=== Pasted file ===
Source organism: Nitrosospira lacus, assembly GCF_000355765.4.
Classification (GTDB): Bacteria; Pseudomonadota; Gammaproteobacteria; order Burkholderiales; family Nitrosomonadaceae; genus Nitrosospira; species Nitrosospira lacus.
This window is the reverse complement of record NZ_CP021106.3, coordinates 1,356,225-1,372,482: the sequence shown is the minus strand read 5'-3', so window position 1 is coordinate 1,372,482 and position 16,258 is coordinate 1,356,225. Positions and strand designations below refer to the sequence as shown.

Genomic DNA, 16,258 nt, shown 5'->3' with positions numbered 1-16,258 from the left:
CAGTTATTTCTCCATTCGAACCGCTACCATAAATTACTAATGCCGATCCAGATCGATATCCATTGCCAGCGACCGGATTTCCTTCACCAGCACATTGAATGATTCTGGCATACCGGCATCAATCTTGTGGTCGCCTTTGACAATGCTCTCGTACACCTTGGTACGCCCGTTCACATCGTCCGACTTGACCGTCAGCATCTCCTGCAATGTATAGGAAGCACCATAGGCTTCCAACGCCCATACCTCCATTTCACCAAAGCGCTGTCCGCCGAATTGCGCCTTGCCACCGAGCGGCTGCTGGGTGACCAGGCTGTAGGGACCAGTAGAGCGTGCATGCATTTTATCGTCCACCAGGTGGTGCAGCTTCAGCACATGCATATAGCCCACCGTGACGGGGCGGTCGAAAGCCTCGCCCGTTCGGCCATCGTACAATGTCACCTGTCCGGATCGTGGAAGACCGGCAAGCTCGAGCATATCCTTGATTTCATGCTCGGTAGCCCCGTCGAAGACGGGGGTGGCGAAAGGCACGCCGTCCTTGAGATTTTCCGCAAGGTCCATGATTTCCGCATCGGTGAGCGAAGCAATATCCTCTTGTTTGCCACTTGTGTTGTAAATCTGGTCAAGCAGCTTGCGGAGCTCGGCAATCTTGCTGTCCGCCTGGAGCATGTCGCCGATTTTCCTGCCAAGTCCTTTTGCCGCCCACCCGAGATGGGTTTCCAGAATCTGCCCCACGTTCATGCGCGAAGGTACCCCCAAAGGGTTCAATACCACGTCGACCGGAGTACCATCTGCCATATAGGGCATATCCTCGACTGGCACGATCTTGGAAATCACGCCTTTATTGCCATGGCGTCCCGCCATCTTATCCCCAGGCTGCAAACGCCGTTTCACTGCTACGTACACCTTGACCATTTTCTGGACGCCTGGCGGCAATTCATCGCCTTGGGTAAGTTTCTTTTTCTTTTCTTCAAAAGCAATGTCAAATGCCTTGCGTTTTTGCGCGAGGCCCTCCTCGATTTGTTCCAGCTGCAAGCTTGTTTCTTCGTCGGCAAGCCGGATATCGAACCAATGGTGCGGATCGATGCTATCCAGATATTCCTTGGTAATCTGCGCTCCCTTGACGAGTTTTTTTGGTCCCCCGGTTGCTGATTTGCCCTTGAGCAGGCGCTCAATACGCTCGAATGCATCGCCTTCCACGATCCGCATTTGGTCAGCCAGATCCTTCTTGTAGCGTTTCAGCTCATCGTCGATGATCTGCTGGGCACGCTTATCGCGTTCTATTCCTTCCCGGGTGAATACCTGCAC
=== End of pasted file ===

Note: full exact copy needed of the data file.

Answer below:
Source organism: Nitrosospira lacus, assembly GCF_000355765.4.
Classification (GTDB): Bacteria; Pseudomonadota; Gammaproteobacteria; order Burkholderiales; family Nitrosomonadaceae; genus Nitrosospira; species Nitrosospira lacus.
This window is the reverse complement of record NZ_CP021106.3, coordinates 1,356,225-1,372,482: the sequence shown is the minus strand read 5'-3', so window position 1 is coordinate 1,372,482 and position 16,258 is coordinate 1,356,225. Positions and strand designations below refer to the sequence as shown.

Genomic DNA, 16,258 nt, shown 5'->3' with positions numbered 1-16,258 from the left:
CAGTTATTTCTCCATTCGAACCGCTACCATAAATTACTAATGCCGATCCAGATCGATATCCATTGCCAGCGACCGGATTTCCTTCACCAGCACATTGAATGATTCTGGCATACCGGCATCAATCTTGTGGTCGCCTTTGACAATGCTCTCGTACACCTTGGTACGCCCGTTCACATCGTCCGACTTGACCGTCAGCATCTCCTGCAATGTATAGGAAGCACCATAGGCTTCCAACGCCCATACCTCCATTTCACCAAAGCGCTGTCCGCCGAATTGCGCCTTGCCACCGAGCGGCTGCTGGGTGACCAGGCTGTAGGGACCAGTAGAGCGTGCATGCATTTTATCGTCCACCAGGTGGTGCAGCTTCAGCACATGCATATAGCCCACCGTGACGGGGCGGTCGAAAGCCTCGCCCGTTCGGCCATCGTACAATGTCACCTGTCCGGATCGTGGAAGACCGGCAAGCTCGAGCATATCCTTGATTTCATGCTCGGTAGCCCCGTCGAAGACGGGGGTGGCGAAAGGCACGCCGTCCTTGAGATTTTCCGCAAGGTCCATGATTTCCGCATCGGTGAGCGAAGCAATATCCTCTTGTTTGCCACTTGTGTTGTAAATCTGGTCAAGCAGCTTGCGGAGCTCGGCAATCTTGCTGTCCGCCTGGAGCATGTCGCCGATTTTCCTGCCAAGTCCTTTTGCCGCCCACCCGAGATGGGTTTCCAGAATCTGCCCCACGTTCATGCGCGAAGGTACCCCCAAAGGGTTCAATACCACGTCGACCGGAGTACCATCTGCCATATAGGGCATATCCTCGACTGGCACGATCTTGGAAATCACGCCTTTATTGCCATGGCGTCCCGCCATCTTATCCCCAGGCTGCAAACGCCGTTTCACTGCTACGTACACCTTGACCATTTTCTGGACGCCTGGCGGCAATTCATCGCCTTGGGTAAGTTTCTTTTTCTTTTCTTCAAAAGCAATGTCAAATGCCTTGCGTTTTTGCGCGAGGCCCTCCTCGATTTGTTCCAGCTGCAAGCTTGTTTCTTCGTCGGCAAGCCGGATATCGAACCAATGGTGCGGATCGATGCTATCCAGATATTCCTTGGTAATCTGCGCTCCCTTGACGAGTTTTTTTGGTCCCCCGGTTGCTGATTTGCCCTTGAGCAGGCGCTCAATACGCTCGAATGCATCGCCTTCCACGATCCGCATTTGGTCAGCCAGATCCTTCTTGTAGCGTTTCAGCTCATCGTCGATGATCTGCTGGGCACGCTTATCGCGTTCTATTCCTTCCCGGGTGAATACCTGCAC